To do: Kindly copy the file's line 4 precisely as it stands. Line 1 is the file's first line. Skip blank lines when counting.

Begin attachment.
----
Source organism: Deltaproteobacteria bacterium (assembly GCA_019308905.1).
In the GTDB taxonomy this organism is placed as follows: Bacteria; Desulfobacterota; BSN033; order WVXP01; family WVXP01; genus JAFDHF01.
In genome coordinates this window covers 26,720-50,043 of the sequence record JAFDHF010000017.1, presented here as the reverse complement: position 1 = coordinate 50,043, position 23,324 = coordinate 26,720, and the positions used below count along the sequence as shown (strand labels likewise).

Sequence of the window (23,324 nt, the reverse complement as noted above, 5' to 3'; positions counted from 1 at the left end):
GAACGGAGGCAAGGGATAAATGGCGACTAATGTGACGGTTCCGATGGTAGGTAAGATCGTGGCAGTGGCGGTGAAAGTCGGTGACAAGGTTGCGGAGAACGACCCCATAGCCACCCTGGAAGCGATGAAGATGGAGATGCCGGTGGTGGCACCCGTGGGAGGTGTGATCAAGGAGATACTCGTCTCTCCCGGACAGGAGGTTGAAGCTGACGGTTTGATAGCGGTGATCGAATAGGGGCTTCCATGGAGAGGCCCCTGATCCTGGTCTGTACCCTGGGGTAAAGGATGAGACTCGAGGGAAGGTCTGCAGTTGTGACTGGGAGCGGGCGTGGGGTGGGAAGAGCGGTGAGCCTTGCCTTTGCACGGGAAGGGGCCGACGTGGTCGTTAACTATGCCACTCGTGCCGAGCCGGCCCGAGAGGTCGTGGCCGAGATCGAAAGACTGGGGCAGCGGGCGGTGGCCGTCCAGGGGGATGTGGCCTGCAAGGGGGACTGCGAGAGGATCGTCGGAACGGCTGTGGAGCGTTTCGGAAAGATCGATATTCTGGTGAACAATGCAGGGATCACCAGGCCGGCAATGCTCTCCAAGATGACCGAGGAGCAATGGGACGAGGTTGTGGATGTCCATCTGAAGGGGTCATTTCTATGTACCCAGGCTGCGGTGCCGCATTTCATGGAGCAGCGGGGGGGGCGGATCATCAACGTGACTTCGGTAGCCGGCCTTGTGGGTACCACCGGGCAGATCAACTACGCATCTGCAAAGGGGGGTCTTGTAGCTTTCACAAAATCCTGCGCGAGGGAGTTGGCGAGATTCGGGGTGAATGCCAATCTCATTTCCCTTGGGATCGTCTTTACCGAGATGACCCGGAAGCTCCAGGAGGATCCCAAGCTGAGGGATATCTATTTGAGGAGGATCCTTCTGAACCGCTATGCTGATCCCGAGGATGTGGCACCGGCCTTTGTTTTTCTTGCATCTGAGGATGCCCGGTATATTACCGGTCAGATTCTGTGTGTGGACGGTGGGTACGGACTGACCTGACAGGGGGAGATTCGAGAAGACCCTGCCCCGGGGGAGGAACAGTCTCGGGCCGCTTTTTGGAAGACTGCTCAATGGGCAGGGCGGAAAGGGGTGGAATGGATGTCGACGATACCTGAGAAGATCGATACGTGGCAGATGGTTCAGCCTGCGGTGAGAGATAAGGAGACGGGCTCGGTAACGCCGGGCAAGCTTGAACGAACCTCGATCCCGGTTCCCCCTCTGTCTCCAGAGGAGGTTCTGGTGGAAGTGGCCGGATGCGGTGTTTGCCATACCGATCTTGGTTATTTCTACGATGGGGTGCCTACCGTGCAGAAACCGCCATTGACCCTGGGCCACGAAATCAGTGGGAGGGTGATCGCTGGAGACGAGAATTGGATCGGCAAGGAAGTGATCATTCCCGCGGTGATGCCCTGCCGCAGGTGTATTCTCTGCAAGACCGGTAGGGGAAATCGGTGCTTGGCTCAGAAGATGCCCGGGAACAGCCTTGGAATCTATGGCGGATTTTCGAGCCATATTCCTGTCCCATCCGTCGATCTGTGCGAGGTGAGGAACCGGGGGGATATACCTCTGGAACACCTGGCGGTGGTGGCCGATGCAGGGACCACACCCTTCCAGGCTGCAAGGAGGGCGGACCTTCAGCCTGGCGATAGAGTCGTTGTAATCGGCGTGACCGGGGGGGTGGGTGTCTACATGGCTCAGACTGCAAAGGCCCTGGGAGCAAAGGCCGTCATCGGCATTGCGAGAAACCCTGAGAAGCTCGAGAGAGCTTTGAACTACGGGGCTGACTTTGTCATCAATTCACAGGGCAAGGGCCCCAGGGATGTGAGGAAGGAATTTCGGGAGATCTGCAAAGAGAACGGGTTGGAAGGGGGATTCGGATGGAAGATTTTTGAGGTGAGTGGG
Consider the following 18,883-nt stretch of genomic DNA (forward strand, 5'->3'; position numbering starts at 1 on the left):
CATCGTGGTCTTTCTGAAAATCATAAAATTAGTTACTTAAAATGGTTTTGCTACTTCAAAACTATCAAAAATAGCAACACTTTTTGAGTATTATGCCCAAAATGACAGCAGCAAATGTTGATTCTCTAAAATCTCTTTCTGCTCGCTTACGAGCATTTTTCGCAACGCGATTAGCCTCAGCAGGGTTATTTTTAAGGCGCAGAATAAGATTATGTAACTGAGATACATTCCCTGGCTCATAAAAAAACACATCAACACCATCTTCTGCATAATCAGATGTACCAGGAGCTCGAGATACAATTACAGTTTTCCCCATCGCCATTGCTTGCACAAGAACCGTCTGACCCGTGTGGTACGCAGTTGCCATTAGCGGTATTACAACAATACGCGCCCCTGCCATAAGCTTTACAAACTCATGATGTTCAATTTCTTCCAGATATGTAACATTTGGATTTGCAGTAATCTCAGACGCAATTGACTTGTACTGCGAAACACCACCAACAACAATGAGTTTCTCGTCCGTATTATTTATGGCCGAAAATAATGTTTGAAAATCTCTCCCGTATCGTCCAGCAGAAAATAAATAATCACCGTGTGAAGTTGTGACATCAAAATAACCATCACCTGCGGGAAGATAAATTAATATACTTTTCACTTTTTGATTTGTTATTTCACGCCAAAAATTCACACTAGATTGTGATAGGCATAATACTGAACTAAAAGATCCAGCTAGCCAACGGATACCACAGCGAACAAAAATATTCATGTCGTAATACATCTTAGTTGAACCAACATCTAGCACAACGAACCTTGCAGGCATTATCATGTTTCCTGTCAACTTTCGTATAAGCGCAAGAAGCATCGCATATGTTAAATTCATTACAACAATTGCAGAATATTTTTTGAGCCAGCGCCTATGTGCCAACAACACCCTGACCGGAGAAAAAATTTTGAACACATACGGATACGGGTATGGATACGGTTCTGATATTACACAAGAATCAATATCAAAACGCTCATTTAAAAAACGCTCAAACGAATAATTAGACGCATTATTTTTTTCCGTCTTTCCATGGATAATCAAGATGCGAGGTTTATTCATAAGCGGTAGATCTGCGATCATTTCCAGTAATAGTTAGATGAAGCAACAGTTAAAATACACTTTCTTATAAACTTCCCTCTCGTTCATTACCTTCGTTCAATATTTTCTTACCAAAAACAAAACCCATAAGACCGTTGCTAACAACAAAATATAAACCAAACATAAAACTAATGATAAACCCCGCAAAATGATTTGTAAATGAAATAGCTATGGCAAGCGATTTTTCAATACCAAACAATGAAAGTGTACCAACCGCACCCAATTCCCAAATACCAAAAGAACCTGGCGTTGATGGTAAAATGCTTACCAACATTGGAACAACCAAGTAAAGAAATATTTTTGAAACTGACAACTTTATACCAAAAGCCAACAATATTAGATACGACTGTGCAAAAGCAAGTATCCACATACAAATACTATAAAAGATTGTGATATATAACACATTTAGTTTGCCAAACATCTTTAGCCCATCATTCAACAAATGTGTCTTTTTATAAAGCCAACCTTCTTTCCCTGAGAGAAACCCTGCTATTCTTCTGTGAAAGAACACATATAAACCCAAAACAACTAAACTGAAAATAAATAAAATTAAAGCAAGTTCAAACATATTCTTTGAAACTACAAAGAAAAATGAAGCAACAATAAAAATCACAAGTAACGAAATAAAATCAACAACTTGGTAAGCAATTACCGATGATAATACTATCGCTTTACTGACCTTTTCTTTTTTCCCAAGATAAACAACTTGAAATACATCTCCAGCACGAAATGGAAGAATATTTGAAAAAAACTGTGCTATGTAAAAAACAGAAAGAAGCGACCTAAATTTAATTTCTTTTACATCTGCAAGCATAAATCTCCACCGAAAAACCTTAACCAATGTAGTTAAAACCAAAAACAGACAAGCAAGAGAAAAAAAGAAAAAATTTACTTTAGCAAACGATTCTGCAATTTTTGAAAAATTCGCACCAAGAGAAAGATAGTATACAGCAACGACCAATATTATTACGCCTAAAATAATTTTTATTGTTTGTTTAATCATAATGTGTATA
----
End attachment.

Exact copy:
Sequence of the window (23,324 nt, the reverse complement as noted above, 5' to 3'; positions counted from 1 at the left end):